By Emerson Sykes and Vera Eidelman
On certain college campuses, administrators have created “Free Speech Zones” — spaces where people are allowed to speak, protest, or gather signatures for causes they believe in. While it may sound like these zones are designed to promote speech, they actually do the opposite by confining political expression to designated areas, often in out-of-the-way locations on campus.
That’s why this week, in a legal challenge to Arkansas State University’s “Free Expression Areas” policy, we filed a friend-of-the-court brief along with the Foundation for Individual Rights in Education arguing that such rules violate the First Amendment.
A university’s job is to teach students how to be contributing members of society, not to stifle expression. And our brief — which we filed on behalf of Peace & Love, a student group at Arkansas State University devoted to promoting harmony and understanding through random acts of kindness — aims to make sure that administrators don’t forget that.
The First Amendment firmly protects speech in public areas such as streets and parks. This is just as true on the campuses of public colleges — and for good reason. Our history is filled with examples of student demonstrations that have raised awareness about crucial issues in our society, from protesting the Vietnam War to opposing apartheid in South Africa to standing up for the rights of sexual assault survivors.
Notwithstanding the importance of public speech and protest, the government can constitutionally impose rules to limit when, where, and how people speak in public forums — but only if the rules are clearly defined, narrowly tailored to important government interests, and leave open many other ways through which people can get their message out.
For example, rules can limit the use of sound amplification for demonstrations in residential neighborhoods or prohibit demonstrations in the middle of the night without violating the Constitution. But this does not give a pass to the government to impose blanket limits on speech in outdoor public places.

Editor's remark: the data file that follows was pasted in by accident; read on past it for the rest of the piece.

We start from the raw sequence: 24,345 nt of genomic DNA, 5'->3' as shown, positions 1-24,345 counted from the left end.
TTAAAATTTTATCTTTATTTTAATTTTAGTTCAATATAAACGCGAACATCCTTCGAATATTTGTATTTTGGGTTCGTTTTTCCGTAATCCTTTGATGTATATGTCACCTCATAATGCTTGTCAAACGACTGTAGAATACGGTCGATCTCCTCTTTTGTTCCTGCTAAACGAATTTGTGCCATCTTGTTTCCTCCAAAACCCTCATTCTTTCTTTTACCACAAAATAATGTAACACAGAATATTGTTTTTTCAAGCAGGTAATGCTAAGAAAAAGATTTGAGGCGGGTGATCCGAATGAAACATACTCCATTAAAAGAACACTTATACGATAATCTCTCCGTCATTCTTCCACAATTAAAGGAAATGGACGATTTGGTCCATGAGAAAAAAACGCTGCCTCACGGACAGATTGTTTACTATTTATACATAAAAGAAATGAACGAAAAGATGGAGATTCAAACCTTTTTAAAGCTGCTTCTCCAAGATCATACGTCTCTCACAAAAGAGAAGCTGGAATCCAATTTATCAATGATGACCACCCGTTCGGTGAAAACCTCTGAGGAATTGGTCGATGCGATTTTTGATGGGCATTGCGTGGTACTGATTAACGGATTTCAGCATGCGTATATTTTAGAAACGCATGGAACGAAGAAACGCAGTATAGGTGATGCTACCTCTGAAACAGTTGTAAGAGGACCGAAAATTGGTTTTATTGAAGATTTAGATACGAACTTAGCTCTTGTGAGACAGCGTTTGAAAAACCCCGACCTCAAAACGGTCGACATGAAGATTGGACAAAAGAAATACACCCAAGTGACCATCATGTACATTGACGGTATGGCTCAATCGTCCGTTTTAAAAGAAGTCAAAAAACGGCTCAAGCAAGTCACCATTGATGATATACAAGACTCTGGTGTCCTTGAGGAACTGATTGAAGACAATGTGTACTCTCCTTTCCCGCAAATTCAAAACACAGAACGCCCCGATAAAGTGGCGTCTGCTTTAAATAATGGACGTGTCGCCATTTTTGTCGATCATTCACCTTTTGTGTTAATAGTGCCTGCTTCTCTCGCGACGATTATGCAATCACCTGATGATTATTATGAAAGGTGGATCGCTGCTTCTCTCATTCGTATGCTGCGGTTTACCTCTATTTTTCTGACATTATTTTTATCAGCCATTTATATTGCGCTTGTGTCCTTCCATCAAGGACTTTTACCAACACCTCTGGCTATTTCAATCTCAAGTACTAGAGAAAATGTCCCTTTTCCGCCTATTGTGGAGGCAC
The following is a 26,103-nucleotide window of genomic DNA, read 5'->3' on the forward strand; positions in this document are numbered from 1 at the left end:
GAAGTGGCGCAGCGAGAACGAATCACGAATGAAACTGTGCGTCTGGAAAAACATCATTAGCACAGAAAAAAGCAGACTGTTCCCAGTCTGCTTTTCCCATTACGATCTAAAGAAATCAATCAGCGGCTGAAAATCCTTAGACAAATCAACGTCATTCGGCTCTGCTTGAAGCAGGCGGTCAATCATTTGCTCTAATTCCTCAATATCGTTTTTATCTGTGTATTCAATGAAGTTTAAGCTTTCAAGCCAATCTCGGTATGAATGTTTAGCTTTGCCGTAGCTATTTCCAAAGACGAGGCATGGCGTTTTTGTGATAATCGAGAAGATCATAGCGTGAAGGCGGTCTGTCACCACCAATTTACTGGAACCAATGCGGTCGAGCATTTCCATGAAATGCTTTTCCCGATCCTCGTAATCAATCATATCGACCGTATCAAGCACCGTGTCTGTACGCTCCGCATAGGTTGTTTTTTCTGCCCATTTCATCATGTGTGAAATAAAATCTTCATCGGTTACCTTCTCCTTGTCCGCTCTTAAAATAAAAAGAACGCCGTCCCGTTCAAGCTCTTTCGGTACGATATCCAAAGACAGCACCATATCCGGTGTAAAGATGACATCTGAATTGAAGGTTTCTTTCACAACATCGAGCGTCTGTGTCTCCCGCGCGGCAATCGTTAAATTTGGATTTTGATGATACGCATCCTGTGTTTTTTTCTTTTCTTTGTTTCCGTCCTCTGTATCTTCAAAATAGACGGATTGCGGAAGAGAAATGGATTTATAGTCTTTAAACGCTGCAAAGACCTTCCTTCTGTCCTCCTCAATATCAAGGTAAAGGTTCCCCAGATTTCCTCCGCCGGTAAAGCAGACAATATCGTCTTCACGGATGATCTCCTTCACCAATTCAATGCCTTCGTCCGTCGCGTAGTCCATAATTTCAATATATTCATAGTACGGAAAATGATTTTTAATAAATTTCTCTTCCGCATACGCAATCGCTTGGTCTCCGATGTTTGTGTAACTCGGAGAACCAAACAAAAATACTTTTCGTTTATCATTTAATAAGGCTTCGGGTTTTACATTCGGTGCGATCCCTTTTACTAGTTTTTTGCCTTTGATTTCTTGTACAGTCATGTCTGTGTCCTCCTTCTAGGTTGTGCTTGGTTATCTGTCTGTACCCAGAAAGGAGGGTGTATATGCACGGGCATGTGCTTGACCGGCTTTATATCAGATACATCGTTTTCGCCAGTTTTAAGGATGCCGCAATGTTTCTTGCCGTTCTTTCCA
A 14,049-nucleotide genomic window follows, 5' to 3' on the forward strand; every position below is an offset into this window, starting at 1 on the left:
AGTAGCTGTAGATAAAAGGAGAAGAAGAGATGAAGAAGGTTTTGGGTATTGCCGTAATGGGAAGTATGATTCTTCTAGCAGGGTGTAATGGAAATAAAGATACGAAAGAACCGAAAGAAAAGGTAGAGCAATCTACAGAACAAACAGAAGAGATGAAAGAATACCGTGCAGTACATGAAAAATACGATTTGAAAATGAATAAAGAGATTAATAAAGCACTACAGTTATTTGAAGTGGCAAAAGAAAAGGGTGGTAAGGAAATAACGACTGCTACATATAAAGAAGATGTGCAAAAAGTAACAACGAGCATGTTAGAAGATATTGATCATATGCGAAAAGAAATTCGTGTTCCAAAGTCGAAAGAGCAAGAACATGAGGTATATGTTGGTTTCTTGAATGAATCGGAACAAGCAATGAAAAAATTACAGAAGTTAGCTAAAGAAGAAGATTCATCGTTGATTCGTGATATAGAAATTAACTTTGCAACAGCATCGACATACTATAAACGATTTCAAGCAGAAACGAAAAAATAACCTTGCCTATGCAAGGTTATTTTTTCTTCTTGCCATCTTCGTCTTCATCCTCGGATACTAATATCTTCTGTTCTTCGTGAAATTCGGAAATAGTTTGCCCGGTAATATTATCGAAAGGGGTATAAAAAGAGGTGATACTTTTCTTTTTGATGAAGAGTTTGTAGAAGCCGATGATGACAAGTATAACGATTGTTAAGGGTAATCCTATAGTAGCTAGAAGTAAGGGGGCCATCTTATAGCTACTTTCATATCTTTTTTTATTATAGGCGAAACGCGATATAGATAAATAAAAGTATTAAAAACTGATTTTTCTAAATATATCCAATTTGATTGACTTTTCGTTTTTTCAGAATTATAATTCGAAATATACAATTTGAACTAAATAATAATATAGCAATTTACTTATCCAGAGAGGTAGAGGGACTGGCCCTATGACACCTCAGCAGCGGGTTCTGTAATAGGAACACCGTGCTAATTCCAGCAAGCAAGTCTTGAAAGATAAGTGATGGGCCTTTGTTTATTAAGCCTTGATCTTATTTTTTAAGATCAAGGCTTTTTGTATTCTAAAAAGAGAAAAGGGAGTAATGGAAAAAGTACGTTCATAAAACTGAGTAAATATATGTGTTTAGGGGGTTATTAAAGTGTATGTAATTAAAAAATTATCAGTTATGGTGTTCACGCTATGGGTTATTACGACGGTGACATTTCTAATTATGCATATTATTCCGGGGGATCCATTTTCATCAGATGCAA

Yet, at Arkansas State University, political speech is confined to “Free Expression Areas” by default. Even to use those zones — which are only open until 9 p.m. during the week and not at all on weekends — people must first reserve the space with the university administration. And to give speeches or hold demonstrations outside them, people must seek permission from the administration three days in advance, completely banning spontaneous events and protests in response to breaking news. In effect, the university must approve any public political expression before it happens.
The problem is, “Free Expression Areas” are not a thing under the Constitution — all public spaces in America are free-expression areas.
Last year, when an Arkansas State student set up a table in front of the student union to gather signatures in an attempt to start a campus chapter of Turning Point USA, the school demanded that she stop. While collecting signatures outside a student union is a daily reality on most campuses, at Arkansas State it was enough for the police to be called. There was one other person working with the student, a Turning Point representative, and the school issued her a criminal trespass warning.
While the plaintiffs in this case were doing nothing more than asking students for signatures, people affiliated with Turning Point have exhibited racism, sexism, and transphobia. We at the ACLU stand unequivocally against such abhorrent views. At the same time, we oppose government attempts to impose excessive restrictions on speakers, regardless of their ideological viewpoint — in large part because we know that, if given such power, the government will inevitably use it to silence those who criticize them or push for societal change.
Indeed, at Arkansas State, the free speech zone policy has affected not only groups like Turning Point, but also ones like our client, Peace & Love, which is dedicated to diversity in all its forms, community service, and bridging divisions between people. Despite its noble intentions, Peace & Love has had difficulty getting permission to use “Free Expression Areas” for its public outreach and activities. The student group has also been prevented from speaking in areas where its members could best spread the word about past and future events, including an annual fashion show event to promote and raise money for the Salvation Army.
This isn’t surprising. Giving school administrators broad power to censor speech threatens everyone’s right to express themselves on public campuses, and the Constitution will not allow it.
Emerson Sykes and Vera Eidelman are Staff Attorneys with the ACLU Speech, Privacy and Technology Project